Israeli ambassador to UN, Ron Prosor, called for an investigation of the head of the Beirut-based United Nations Economic and Social Commission for Western Asia for misconduct, accusing her of "modern day anti-Semitism."
The commission promotes economic and social development in 17 Arab countries.
Last month, Prosor met with Carmen Lapointe, the head of the Office of Internal Oversight Services (OIOS), and called for a disciplinary hearing against Khalaf.
A letter from the ambassador to Lapointe obtained Wednesday by the Associated Press said "Ms.Khalaf has abused her position in order to promote an anti-Israel agenda, in a flagrant violation of U.N. obligations and principles."
Khalaf stated to the Associated Press in Beirut on Wednesday that she stands by her statements emphasising on "Israel's documented violations of international law against the Palestinian people" and rejecting "the concept of religious or ethnic purity of states."
"I am surprised that rejecting discrimination, and reiterating the principles of equality and justice in the U.N. Charter, can still be contested by anyone," Khalaf added.
Prosor defended his request by giving multiple examples including her support for the June 29 "illegal and provocative attempt" to put an end to Israel's naval blockade of the Gaza Strip, a reference dated July 7 in which he claimed equated "terrorism with a fight for 'justice'," and what he called "a hate fueled report" on Arab integration in March 2014 "that once again promotes anti-Israel incitement by blaming Israel for shortcomings in the Arab world."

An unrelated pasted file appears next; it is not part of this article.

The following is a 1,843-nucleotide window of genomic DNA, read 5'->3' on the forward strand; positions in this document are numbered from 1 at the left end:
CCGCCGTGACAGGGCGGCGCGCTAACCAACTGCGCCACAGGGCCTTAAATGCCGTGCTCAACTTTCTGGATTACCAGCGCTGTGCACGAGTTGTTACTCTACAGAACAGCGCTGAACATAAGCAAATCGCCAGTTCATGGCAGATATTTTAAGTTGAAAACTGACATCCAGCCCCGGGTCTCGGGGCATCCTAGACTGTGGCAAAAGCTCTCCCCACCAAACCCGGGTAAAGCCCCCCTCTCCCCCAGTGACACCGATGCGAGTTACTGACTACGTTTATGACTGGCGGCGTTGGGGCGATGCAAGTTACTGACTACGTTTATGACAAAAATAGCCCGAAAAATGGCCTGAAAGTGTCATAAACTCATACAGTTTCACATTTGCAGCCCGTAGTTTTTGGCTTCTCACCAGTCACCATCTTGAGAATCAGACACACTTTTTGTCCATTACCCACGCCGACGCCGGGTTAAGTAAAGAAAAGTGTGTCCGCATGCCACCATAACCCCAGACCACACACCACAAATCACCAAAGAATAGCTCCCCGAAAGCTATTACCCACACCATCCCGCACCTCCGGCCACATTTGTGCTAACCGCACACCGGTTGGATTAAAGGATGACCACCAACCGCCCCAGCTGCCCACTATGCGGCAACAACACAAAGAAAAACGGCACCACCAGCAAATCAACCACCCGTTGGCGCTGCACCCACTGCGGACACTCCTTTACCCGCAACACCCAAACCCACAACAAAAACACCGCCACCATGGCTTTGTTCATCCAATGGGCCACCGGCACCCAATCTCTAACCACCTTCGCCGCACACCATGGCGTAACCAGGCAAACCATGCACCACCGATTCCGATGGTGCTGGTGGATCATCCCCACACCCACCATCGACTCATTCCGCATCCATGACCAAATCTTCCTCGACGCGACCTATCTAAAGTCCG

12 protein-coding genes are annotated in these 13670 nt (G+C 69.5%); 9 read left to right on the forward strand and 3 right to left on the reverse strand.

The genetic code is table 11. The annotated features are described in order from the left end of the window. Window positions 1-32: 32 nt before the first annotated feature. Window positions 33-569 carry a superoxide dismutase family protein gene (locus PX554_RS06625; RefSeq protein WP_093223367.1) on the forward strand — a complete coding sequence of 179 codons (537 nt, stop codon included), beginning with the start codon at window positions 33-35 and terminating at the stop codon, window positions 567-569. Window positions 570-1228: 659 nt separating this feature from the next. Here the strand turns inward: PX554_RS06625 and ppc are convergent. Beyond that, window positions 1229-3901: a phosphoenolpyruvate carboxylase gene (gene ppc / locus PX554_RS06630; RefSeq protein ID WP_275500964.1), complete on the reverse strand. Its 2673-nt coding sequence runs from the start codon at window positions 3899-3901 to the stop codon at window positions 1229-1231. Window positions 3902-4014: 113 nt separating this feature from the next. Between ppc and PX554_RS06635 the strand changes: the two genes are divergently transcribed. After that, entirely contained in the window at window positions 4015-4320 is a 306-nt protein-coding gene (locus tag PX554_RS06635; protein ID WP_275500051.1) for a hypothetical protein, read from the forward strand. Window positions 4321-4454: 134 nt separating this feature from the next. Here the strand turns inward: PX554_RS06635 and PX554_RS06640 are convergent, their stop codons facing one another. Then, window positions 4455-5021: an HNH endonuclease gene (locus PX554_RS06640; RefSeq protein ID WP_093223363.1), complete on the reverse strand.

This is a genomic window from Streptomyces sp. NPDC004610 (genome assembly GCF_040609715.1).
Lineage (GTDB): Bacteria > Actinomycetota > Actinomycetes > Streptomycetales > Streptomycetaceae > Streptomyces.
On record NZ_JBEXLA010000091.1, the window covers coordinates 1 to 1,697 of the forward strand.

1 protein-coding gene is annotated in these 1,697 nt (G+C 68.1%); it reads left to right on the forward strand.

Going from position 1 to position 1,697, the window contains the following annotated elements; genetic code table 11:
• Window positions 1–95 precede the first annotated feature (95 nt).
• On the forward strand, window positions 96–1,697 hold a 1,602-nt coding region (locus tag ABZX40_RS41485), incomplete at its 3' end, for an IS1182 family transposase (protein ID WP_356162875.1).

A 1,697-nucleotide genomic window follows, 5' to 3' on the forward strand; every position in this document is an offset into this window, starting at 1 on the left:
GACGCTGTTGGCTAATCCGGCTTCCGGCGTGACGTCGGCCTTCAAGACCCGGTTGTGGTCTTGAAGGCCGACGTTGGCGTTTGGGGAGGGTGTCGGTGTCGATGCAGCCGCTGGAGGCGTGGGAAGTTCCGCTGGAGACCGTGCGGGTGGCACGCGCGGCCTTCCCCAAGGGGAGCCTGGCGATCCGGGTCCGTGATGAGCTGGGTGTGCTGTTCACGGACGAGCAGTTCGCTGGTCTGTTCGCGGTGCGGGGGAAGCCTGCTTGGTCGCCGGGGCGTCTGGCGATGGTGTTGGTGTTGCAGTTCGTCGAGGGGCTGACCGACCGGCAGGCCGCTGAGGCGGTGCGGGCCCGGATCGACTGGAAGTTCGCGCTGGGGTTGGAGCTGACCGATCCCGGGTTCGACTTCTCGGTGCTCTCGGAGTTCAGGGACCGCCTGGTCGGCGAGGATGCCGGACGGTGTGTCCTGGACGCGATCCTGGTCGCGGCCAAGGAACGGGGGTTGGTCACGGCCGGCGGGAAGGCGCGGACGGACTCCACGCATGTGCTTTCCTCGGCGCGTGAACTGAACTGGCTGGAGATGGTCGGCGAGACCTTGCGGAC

"Ms. Khalaf's outrageous criticism against the state of Israel and the discrediting of its government undermine the integrity of the United Nations and amount to serious misconduct by U.N. standards," Prosor said in the July 27 letter. "I call on you to initiate an urgent investigation into this matter."
Israel's UN Mission said Prosor told Lapointe during their meeting that "Israel is already fighting against hate and incitement in enough arenas every day" and "will not remain silent" about Khalaf's remarks.
"OIOS is not allowed by our mandate to discuss whether or not it has opened a case, or the status of a case that may have been opened," Lapointe said in a statement late Wednesday, when asked whether her office would investigate the issue at hand.
Last year, Prosor unsuccessfully tried to get Secretary-General Ban Ki-moon to suspend Khalaf over “anti-Israeli statements”.
In a speech late February 2014, Khalaf referred to "Israel's adamancy that it is a Jewish State, which violates the rights of both the Muslim and Christian indigenous populations and revives the concept of state ethnic and religious purity, which caused egregious human suffering during the 20th century."
Prosor heavily objected to Khalaf’s reference of Israel practicing religious and ethnic purity, actions similar to that of the Nazis during World War II, and to "the appalling claim" in the March 2014 report that Hitler, being responsible of killing six million Jews, sought to facilitate the emigration of Jews from Germany to Palestine.
Khalaf rejected such claims, stating that she did not say that Hitler sought to create a safe haven for the Jewish people in the Middle East.
"Nothing is comparable to the atrocities of the Nazis, especially the Holocaust," Khalaf said. "Yet this should serve as a reminder for the world of the disastrous consequences of discriminating among people based on their religion or ethnic origin."